Many of you read our bi-weekly emails for guidance on how to avoid potential liability. Well, today is one of those newsletters, with tips on how to avoid potential liability. While the subtopic is quite specific - Pediatric Dental Services on the OIG Hit List - the message is generic to all practitioners. OIG has a Hit List, and you can educate yourself on which services you may provide that are on the Hit List and why such services are on the Hit List to avoid becoming a target.
For general dentists and orthodontists, today's message is clear, the Office of the Inspector General (the arm of HHS responsible for protecting the integrity of federal Medicare and Medicaid funds) is eyeing with scrutiny pulpotomies—often referred to as “baby root canals”—and extractions, with the mindset that such services are areas of potential abuse by practitioners - some of whom are providing medically unnecessary services or fraudulently billing same without performance. See http://oig.hhs.gov/oei/reports/oei-02-14-00480.pdf.
The findings reported by OIG are as follows - We identified 329 general dentists and 6 orthodontists in California with questionable billing. Medicaid paid these providers $117.5 million for pediatric dental services in 2012. These 335 dental providers—representing 8 percent of the California general dentists and orthodontists whom we reviewed— provided large numbers of services or provided certain services to an extremely large number of children, among other practices. These services included pulpotomies—often referred to as “baby root canals”—and extractions. Notably, half of the dental providers with questionable billing in California worked for dental chains. The majority of these providers worked for five chains, two of which have been the subject of State and Federal investigations. A concentration of providers with questionable billing in chains raises concerns that these chains may be encouraging their providers to perform unnecessary procedures to increase profits. Further, our findings raise concerns that certain providers may be billing for services that are not medically necessary or were never provided. They also raise concerns about the quality of care provided to children with Medicaid. Although our findings do not prove that providers either billed fraudulently or provided medically unnecessary services, providers with extreme billing patterns warrant further scrutiny. We are engaged in further followup and OIG will take action against these providers, as appropriate.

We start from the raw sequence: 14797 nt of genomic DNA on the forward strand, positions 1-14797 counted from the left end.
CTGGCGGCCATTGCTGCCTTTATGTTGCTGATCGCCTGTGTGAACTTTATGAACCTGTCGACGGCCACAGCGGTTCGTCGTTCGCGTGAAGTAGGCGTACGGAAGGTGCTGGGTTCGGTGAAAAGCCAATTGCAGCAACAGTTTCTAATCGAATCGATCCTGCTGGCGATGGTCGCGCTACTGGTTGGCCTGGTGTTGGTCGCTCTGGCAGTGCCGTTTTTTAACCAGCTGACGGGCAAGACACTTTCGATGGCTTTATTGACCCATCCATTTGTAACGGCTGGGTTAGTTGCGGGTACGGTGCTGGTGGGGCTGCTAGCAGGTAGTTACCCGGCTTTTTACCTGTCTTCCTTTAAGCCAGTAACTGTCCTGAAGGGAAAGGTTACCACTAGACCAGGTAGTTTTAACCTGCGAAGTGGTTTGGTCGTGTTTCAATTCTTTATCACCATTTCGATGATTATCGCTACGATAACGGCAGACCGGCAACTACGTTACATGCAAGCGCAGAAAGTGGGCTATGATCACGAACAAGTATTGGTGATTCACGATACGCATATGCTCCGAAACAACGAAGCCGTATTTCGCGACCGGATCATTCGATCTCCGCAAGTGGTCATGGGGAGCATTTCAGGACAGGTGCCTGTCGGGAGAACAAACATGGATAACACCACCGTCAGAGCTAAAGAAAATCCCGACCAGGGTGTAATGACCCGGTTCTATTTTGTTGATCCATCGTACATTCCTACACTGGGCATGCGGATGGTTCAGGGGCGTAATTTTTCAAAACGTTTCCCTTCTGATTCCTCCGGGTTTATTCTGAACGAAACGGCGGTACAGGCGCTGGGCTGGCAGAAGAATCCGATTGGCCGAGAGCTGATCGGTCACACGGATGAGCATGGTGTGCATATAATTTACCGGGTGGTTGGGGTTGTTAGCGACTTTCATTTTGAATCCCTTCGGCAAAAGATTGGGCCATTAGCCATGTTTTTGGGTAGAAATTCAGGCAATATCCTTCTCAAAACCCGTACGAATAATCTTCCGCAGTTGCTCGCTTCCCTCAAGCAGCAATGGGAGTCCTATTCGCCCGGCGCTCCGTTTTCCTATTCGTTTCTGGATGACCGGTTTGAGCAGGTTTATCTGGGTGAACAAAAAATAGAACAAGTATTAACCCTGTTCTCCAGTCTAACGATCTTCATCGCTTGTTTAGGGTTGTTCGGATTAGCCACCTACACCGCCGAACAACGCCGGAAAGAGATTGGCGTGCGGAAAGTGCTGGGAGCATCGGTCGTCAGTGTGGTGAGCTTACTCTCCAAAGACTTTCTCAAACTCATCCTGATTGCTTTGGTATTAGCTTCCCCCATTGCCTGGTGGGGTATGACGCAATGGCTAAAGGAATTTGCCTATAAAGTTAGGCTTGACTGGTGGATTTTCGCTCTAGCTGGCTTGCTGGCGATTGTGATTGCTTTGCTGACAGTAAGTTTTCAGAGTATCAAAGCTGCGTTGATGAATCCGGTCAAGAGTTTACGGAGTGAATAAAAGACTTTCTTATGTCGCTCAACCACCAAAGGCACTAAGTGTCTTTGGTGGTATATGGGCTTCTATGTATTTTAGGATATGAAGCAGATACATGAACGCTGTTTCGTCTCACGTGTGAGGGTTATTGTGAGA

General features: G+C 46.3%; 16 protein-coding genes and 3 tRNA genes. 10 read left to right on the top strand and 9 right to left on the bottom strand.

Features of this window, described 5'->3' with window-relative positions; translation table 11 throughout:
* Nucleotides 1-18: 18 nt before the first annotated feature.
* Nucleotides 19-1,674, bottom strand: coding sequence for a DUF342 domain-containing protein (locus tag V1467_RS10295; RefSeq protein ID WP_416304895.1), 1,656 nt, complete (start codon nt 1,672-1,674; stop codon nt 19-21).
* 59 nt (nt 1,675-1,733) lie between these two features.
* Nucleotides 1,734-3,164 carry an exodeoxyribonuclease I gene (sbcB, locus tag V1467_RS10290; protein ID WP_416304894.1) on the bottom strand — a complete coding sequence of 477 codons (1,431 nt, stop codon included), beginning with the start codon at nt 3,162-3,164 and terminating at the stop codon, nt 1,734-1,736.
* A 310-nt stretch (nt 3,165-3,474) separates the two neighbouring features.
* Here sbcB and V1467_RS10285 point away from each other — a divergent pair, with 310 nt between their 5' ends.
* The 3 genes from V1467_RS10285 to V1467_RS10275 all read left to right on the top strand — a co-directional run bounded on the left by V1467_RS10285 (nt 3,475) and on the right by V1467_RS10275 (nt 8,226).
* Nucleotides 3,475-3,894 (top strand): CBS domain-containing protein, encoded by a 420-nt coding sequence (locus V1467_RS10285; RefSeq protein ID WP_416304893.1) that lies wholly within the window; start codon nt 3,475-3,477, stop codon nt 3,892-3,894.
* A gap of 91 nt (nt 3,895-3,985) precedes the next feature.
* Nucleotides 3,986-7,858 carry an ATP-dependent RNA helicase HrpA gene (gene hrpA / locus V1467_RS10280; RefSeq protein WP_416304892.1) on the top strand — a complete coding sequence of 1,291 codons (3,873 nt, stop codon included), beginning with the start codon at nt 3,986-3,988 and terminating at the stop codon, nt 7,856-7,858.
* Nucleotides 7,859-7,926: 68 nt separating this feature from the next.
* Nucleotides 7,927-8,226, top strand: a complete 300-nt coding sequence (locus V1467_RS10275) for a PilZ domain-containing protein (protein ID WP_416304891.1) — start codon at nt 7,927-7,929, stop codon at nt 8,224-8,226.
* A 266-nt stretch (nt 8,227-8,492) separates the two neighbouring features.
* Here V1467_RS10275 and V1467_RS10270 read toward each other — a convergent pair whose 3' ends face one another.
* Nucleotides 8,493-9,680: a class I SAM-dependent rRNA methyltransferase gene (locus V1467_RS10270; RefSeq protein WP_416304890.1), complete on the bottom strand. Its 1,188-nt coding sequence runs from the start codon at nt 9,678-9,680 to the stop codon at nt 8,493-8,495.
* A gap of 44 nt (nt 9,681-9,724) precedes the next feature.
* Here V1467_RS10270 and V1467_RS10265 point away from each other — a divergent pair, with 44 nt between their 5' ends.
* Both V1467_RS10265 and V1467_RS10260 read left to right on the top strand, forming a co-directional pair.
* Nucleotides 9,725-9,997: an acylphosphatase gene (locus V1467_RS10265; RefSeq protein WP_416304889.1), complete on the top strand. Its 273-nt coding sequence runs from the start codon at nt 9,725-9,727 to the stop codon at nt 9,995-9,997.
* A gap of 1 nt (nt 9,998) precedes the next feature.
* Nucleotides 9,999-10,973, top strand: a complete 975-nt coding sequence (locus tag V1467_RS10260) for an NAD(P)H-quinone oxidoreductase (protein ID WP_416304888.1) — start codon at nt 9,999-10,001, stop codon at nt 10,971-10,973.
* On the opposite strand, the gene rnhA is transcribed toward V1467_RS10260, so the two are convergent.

The recommendations, while seemingly not too severe, may result in legal action against certain practitioners - We recommend that the California Department of Health Care Services (1) increase its monitoring of dental providers to identify patterns of questionable billing; (2) closely monitor billing by providers in dental chains; (3) review its payment processes for orthodontic services; and (4) take appropriate action against dental providers with questionable billing. The California Department of Health Care Services concurred with all four of our recommendations.
As is often the case, the OIG study on pulpotomies and extractions highlights that the few may be ruining the landscape and creating some concern of review for the many. The study references a good portion of those found to be abusive practitioners are in fact repeat offenders. So, suffice it to say if you operate your practice with concern for your patients, properly document and perform medically necessary services only, then let just serve as an additional reminder that Big Brother is watching his wallet and that it is not a bad idea every once in a while to take a step back and review our standard operating procedures.